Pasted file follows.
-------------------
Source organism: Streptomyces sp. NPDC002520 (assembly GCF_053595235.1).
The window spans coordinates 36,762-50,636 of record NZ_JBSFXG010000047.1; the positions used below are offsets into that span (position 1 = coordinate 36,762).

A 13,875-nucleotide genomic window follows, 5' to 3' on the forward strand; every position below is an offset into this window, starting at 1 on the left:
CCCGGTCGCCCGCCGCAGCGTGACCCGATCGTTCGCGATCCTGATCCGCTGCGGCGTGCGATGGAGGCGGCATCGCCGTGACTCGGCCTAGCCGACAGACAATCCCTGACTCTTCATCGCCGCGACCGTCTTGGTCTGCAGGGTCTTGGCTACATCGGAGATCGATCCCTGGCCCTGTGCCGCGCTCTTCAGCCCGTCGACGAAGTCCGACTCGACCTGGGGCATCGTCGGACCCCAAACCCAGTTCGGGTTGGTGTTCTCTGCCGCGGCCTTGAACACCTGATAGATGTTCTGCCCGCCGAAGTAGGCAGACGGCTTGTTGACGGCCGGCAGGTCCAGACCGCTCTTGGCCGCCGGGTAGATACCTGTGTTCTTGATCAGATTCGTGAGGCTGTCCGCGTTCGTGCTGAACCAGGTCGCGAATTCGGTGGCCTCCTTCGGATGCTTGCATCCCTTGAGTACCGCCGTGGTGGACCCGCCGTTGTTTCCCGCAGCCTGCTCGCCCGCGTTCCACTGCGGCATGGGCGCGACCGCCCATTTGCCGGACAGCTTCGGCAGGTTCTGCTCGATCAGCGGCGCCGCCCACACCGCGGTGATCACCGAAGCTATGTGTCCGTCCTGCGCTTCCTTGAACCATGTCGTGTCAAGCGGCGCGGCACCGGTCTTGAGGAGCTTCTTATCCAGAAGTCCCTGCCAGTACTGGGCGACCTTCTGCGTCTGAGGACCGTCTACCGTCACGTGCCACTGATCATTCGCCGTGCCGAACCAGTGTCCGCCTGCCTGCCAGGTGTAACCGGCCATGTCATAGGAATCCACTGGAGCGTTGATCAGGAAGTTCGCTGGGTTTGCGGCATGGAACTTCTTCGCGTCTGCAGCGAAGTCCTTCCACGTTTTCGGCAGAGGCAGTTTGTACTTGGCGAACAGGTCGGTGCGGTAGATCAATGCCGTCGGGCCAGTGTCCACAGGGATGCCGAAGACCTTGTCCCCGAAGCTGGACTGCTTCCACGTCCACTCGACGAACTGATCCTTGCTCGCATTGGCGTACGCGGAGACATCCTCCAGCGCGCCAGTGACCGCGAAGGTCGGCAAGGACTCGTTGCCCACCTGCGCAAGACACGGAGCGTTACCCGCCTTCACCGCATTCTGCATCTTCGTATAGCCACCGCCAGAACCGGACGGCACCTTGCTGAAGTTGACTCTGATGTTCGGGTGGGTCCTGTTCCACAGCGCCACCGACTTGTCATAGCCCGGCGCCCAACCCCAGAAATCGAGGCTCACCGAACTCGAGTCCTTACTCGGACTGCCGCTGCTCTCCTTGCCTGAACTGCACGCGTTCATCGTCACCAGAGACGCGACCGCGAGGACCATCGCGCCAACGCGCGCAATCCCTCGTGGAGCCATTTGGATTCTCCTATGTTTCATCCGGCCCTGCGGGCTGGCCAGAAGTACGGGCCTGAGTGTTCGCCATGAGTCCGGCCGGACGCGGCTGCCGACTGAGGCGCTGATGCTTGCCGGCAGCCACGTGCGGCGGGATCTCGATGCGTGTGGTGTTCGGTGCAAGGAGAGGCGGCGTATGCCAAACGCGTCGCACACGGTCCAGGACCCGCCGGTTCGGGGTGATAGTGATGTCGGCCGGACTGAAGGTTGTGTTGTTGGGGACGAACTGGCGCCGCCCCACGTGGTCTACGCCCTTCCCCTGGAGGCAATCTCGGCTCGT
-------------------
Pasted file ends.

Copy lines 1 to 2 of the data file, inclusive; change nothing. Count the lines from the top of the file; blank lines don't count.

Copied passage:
Source organism: Streptomyces sp. NPDC002520 (assembly GCF_053595235.1).
The window spans coordinates 36,762-50,636 of record NZ_JBSFXG010000047.1; the positions used below are offsets into that span (position 1 = coordinate 36,762).